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Whether in Baptism it is necessary for someone to raise the baptized from the sacred font?

Objection 1: It seems that in Baptism it is not necessary for someone to raise the baptized from the sacred font. For our Baptism is consecrated by Christ's Baptism and is conformed thereto. But Christ when baptized was not raised by anyone from the font, but according to Mat. 3:16, "Jesus being baptized, forthwith came out of the water." Therefore it seems that neither when others are baptized should anyone raise the baptized from the sacred font.

Objection 2: Further, Baptism is a spiritual regeneration, as stated above (A[3]). But in carnal generation nothing else is required but the active principle, i.e. the father, and the passive principle, i.e. the mother. Since, then, in Baptism he that baptizes takes the place of the father, while the very water of Baptism takes the place of the mother, as Augustine says in a sermon on the Epiphany (cxxxv); it seems that there is no further need for someone to raise the baptized from the sacred font.

Objection 3: Further, nothing ridiculous should be observed in the sacraments of the Church. But it seems ridiculous that after being baptized, adults who can stand up of themselves and leave the sacred font, should be held up by another. Therefore there seems no need for anyone, especially in the Baptism of adults, to raise the baptized from the sacred font.

On the contrary, Dionysius says (Eccl. Hier. ii) that "the priests taking the baptized hand him over to his sponsor and guide."

I answer that, The spiritual regeneration, which takes place in Baptism, is in a certain manner likened to carnal generation: wherefore it is written (1 Pet. 2:2): "As new-born babes, endowed with reason desire milk [Vulg.: 'desire reasonable milk'] without guile." Now, in carnal generation the new-born child needs nourishment and guidance: wherefore, in spiritual generation also, someone is needed to undertake the office of nurse and tutor by forming and instructing one who is yet a novice in the Faith, concerning things pertaining to Christian faith and mode of life, which the clergy have not the leisure to do through being busy with watching over the people generally: because little children and novices need more than ordinary care. Consequently someone is needed to receive the baptized from the sacred font as though for the purpose of instructing and guiding them. It is to this that Dionysius refers (Eccl. Hier. xi) saying: "It occurred to our heavenly guides," i.e. the Apostles, "and they decided, that infants should be taken charge of thus: that the parents of the child should hand it over to some instructor versed in holy things, who would thenceforth take charge of the child, and be to it a spiritual father and a guide in the road of salvation."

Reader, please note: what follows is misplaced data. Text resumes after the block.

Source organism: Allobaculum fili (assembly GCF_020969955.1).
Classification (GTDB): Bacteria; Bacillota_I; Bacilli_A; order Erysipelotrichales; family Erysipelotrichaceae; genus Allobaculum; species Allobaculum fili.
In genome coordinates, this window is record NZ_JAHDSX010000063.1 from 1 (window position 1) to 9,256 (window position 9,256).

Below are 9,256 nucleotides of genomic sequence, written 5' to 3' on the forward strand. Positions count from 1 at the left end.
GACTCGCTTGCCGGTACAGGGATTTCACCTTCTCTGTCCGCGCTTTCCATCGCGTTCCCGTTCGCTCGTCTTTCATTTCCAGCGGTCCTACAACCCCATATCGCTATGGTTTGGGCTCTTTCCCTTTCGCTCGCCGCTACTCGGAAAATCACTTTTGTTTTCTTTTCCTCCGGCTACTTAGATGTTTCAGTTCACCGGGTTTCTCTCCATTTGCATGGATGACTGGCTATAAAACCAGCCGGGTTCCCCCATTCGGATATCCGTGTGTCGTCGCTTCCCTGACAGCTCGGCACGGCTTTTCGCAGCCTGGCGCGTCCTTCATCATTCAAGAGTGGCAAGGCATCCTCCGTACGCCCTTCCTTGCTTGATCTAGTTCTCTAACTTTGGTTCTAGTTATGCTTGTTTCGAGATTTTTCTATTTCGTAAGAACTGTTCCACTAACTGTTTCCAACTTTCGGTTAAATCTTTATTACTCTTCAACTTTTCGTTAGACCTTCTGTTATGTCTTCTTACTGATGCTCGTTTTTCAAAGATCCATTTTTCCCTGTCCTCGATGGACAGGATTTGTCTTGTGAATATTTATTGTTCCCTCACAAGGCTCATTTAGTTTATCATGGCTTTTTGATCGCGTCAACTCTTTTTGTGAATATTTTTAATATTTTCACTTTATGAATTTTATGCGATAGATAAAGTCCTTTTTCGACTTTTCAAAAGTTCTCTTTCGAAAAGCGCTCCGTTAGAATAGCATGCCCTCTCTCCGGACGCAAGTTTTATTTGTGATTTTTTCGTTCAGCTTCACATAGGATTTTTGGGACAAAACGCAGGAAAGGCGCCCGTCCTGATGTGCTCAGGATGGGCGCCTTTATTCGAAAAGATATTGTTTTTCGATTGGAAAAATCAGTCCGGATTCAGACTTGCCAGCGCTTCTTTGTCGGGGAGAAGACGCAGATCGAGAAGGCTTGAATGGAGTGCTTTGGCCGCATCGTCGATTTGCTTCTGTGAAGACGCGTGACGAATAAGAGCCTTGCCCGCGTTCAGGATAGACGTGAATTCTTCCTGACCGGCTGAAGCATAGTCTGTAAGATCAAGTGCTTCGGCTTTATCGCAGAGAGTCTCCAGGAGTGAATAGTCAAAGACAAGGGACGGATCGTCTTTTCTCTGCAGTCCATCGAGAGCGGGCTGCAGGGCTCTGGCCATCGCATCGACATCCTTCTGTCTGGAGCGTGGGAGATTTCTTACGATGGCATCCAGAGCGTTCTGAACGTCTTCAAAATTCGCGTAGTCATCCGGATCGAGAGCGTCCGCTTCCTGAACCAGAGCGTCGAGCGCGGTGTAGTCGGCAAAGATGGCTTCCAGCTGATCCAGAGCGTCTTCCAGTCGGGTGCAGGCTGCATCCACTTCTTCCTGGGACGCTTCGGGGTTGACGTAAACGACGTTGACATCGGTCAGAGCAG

Reply to Objection 1: Christ was baptized not that He might be regenerated, but that He might regenerate others: wherefore after His Baptism He needed no tutor like other children.

Reply to Objection 2: In carnal generation nothing is essential besides a father and a mother: yet to ease the latter in her travail, there is need for a midwife; and for the child to be suitably brought up there is need for a nurse and a tutor: while their place is taken in Baptism by him who raises the child from the sacred font. Consequently this is not essential to the sacrament, and in a case of necessity one alone can baptize with water.

Reply to Objection 3: It is not on account of bodily weakness that the baptized is raised from the sacred font by the godparent, but on account of spiritual weakness, as stated above.

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